The deep forests that can be found in the broad bottomlands that line rivers and streams in eastern Texas are the kinds that gray squirrels love. The majority and concentration of squirrels in Texas are found in East Texas, and up to 75–80 percent of those are gray squirrels.
What Are the Best Tools for Squirrel Hunting?
Most squirrel hunters use a .22 caliber scoped rifle or a shotgun loaded with #4 or #6 shots. Early in the autumn when most trees still have leaves on them, and it is challenging to get a clear shot at a squirrel traveling through leafy cover, shotguns are particularly successful. The .22 caliber can be used more frequently late in the season when most trees have lost their leaves and shooting opportunities are more frequent.
As mentioned previously, some squirrel hunters in Texas pursue their prey via still-hunting, which entails going through the woods slowly and quietly, pausing regularly, and frequently sitting at the base of a big tree to carefully examine the forest canopy for squirrel movement. Autumn hunting is most successful in places with many red or white oaks or other mast-producing trees. During the autumn and winter, squirrels prefer to feed on acorns and other hard fodder, such as hickory nuts and pecans.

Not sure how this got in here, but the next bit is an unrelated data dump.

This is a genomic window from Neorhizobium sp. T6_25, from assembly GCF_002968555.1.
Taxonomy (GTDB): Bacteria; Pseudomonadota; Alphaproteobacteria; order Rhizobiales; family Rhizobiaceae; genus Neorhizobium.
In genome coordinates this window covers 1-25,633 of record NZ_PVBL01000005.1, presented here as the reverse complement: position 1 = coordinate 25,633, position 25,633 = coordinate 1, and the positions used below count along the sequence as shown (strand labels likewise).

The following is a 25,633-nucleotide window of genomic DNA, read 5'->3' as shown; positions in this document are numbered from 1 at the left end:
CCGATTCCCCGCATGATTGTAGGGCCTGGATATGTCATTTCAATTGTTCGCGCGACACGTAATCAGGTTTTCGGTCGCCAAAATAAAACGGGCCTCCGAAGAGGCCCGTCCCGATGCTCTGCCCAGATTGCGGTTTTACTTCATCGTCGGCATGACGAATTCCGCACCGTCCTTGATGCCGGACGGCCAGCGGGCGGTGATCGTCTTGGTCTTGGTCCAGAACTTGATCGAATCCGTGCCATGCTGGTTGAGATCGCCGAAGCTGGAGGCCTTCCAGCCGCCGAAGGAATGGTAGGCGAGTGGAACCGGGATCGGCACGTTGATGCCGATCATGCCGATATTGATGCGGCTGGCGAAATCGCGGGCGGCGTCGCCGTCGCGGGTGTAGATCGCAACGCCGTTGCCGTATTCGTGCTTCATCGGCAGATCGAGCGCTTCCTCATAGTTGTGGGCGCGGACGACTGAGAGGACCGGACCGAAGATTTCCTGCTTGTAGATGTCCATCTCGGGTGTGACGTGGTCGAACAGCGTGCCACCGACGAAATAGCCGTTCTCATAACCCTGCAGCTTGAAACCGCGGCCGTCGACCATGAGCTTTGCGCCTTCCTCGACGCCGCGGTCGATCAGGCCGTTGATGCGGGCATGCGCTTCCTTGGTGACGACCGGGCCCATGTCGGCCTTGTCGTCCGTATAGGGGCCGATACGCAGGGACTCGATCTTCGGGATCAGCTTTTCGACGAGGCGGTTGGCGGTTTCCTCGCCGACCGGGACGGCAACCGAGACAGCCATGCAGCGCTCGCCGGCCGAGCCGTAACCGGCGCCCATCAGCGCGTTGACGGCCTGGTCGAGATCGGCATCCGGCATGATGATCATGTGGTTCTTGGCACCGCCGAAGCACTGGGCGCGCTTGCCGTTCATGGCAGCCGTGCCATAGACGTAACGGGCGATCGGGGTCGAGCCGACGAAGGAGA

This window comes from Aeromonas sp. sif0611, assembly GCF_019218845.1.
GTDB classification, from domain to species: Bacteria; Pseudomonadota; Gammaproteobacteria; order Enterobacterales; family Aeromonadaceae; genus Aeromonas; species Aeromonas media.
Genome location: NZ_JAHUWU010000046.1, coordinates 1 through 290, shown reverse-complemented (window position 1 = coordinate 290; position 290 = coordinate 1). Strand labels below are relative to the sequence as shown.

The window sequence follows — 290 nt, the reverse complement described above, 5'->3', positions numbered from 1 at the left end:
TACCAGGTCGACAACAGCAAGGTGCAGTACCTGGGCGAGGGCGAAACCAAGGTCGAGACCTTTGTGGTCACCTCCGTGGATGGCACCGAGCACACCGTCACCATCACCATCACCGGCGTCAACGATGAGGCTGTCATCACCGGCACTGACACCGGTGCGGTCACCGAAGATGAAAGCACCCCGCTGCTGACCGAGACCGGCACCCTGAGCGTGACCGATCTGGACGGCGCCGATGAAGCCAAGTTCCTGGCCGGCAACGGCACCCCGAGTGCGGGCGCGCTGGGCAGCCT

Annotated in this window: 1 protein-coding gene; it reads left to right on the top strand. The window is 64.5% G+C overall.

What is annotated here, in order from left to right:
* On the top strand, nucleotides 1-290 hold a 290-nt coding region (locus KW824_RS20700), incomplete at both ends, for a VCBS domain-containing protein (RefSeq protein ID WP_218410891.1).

Few Texas squirrel hunters use canine hunting companions. These squirrel dogs, which are mainly small/medium terriers or feisty terrier breeds, hunt along the forest floor by detecting the scent of foraging squirrels, pursuing them to the tree they climbed when they left the ground, and barking to alert the hunter that the dog has cornered a squirrel.
Where are the Locations for Squirrel Hunting?
What, where, and when are just a few considerations when deciding where to hunt in Texas. The annual public hunting permit entitles you to almost all of the benefits of the hunting state program, including flexible access to public and privately leased properties for hunting. East Texas has several public hunting options, even though most squirrel hunting takes place on private property.
Large swaths of the Sabine, Davy Crockett, Sam Houston, and Angelina national forests are open to squirrel hunting. Additionally, holders of Texas Public Hunting tickets have access to dozens of tracts through the state’s public hunting program run by the Texas Parks and Wildlife Department, including state wildlife management areas, leased private property, and portions of national forests.
How are Squirrels Cooked and Eaten?
Young squirrels that have been quartered are typically fried in a cast iron skillet, similar to how chicken is cooked and served with homemade biscuits and gravy. The meat of larger or older squirrels is typically prepared in stews or as the main ingredient in dishes like “squirrel and dumplings,” where the lengthy boiling process softens the occasionally hard meat.
For decades, East Texas and most of the southern United States have enjoyed squirrels as a traditional, even staple, dish. The thin, dark meat of squirrels, also known as “limb bacon” or “limb chicken,” lends itself to several classic recipes.